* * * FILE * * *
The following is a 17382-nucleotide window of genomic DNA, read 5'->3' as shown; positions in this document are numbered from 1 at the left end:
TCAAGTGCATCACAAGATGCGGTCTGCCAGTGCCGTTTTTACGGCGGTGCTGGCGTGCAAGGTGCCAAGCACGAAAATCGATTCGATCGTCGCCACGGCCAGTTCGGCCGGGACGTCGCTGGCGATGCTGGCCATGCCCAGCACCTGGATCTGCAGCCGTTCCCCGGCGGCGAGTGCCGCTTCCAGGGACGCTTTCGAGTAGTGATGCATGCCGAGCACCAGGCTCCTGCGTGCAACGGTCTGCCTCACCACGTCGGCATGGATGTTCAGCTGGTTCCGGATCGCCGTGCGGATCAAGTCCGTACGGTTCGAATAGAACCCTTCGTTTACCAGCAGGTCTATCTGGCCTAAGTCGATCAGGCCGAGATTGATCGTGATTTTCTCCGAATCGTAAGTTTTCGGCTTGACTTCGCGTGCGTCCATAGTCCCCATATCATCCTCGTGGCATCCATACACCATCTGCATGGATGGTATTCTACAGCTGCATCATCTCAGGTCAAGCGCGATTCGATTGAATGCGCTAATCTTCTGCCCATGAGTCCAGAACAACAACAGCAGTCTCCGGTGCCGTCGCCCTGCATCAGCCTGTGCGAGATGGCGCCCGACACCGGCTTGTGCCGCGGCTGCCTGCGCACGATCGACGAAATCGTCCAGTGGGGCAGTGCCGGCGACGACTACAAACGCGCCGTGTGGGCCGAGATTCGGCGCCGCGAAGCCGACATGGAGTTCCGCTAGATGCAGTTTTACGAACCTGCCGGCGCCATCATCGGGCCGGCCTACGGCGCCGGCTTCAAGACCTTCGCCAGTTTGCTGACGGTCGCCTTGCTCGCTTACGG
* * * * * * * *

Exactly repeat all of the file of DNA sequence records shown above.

The following is a 17382-nucleotide window of genomic DNA, read 5'->3' as shown; positions in this document are numbered from 1 at the left end:
TCAAGTGCATCACAAGATGCGGTCTGCCAGTGCCGTTTTTACGGCGGTGCTGGCGTGCAAGGTGCCAAGCACGAAAATCGATTCGATCGTCGCCACGGCCAGTTCGGCCGGGACGTCGCTGGCGATGCTGGCCATGCCCAGCACCTGGATCTGCAGCCGTTCCCCGGCGGCGAGTGCCGCTTCCAGGGACGCTTTCGAGTAGTGATGCATGCCGAGCACCAGGCTCCTGCGTGCAACGGTCTGCCTCACCACGTCGGCATGGATGTTCAGCTGGTTCCGGATCGCCGTGCGGATCAAGTCCGTACGGTTCGAATAGAACCCTTCGTTTACCAGCAGGTCTATCTGGCCTAAGTCGATCAGGCCGAGATTGATCGTGATTTTCTCCGAATCGTAAGTTTTCGGCTTGACTTCGCGTGCGTCCATAGTCCCCATATCATCCTCGTGGCATCCATACACCATCTGCATGGATGGTATTCTACAGCTGCATCATCTCAGGTCAAGCGCGATTCGATTGAATGCGCTAATCTTCTGCCCATGAGTCCAGAACAACAACAGCAGTCTCCGGTGCCGTCGCCCTGCATCAGCCTGTGCGAGATGGCGCCCGACACCGGCTTGTGCCGCGGCTGCCTGCGCACGATCGACGAAATCGTCCAGTGGGGCAGTGCCGGCGACGACTACAAACGCGCCGTGTGGGCCGAGATTCGGCGCCGCGAAGCCGACATGGAGTTCCGCTAGATGCAGTTTTACGAACCTGCCGGCGCCATCATCGGGCCGGCCTACGGCGCCGGCTTCAAGACCTTCGCCAGTTTGCTGACGGTCGCCTTGCTCGCTTACGG